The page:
16.08.2023 - Digital Marketing

How to Plan a Cross-Channel Marketing Campaign [with Download]

You’ve got your idea for a campaign formed. Now it’s time to give it some legs and make it a real runaway success. The good news is with so many different channels open to marketing teams, it’s never been easier to amplify your message across whatever platforms your audience uses, whether they read your content in an email, blog or on your social media.

Below, we’ll talk you through this cross-channel approach to marketing in more detail, show you how to plan it out as effectively as possible, and offer up insights on how to execute cross-channel activity in ways that’ll truly supercharge your campaigns. We’ve also created a free downloadable Marketing Campaign Planner for you to keep track of your ideas, plans and research with too!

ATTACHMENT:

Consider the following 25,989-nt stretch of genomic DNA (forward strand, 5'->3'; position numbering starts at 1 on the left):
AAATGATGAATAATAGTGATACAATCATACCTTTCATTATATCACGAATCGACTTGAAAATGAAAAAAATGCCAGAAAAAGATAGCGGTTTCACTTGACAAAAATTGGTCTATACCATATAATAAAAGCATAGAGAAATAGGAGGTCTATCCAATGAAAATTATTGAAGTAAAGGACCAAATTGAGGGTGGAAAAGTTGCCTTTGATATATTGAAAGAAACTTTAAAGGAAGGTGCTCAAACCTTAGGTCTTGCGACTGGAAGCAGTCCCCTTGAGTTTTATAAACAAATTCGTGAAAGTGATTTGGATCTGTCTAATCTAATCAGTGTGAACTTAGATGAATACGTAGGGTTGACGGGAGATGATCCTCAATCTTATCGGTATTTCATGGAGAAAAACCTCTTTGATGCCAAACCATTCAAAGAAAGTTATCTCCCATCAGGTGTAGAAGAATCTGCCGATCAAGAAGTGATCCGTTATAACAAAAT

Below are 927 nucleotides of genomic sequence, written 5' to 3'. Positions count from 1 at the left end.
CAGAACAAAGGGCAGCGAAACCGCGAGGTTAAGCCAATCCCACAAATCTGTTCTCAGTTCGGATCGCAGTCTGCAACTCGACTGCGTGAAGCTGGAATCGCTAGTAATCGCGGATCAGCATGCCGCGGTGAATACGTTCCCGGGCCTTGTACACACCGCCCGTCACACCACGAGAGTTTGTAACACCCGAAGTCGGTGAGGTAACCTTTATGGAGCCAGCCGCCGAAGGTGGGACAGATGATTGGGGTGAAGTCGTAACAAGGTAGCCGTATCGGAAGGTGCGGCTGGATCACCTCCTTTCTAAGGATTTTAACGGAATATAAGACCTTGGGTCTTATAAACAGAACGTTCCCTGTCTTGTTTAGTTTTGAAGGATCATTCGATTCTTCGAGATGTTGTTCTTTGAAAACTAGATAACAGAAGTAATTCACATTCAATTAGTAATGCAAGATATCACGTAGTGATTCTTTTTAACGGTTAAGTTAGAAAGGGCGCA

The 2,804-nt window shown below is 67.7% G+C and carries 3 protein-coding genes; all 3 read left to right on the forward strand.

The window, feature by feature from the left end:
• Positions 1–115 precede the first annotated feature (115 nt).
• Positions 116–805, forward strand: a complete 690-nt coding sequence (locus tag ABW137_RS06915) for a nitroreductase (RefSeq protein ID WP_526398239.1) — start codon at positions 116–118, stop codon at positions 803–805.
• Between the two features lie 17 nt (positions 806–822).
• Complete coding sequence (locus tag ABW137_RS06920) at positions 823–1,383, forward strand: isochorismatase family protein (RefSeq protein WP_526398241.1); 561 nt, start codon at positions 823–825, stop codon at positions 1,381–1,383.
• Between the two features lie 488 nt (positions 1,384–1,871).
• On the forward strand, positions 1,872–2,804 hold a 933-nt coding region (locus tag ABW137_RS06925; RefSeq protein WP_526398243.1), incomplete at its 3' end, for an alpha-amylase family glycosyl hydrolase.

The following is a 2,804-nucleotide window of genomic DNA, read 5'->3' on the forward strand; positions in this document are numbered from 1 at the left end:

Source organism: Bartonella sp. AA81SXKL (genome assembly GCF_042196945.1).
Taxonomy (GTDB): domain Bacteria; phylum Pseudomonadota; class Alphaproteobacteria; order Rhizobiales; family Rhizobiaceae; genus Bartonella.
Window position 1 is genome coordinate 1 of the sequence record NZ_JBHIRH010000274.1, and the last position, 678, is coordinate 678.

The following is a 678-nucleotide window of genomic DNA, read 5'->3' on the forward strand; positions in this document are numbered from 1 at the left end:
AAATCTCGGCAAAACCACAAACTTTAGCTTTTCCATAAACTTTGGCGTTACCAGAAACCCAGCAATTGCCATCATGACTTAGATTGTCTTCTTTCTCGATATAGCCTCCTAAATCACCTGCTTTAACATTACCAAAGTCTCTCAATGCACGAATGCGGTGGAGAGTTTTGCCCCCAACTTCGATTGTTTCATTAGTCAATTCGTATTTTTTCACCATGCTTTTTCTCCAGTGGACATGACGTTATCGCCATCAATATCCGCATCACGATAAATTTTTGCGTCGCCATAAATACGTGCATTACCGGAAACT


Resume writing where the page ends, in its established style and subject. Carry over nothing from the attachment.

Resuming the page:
Quick Navigation

  • What is cross-channel marketing?
  • How to plan your cross-channel campaign strategy
  • Outreaching your campaign across channels
  • Organising outreach
  • Your free Marketing Campaign Planner
  • What is cross-channel marketing?

    Cross-channel marketing involves using a variety of marketing channels to manage your marketing campaigns with. With this approach, it’s possible to create a connected experience, one that leads audiences from one message to another in a seamless, cohesive way.

    Cross-channel vs. multi-channel marketing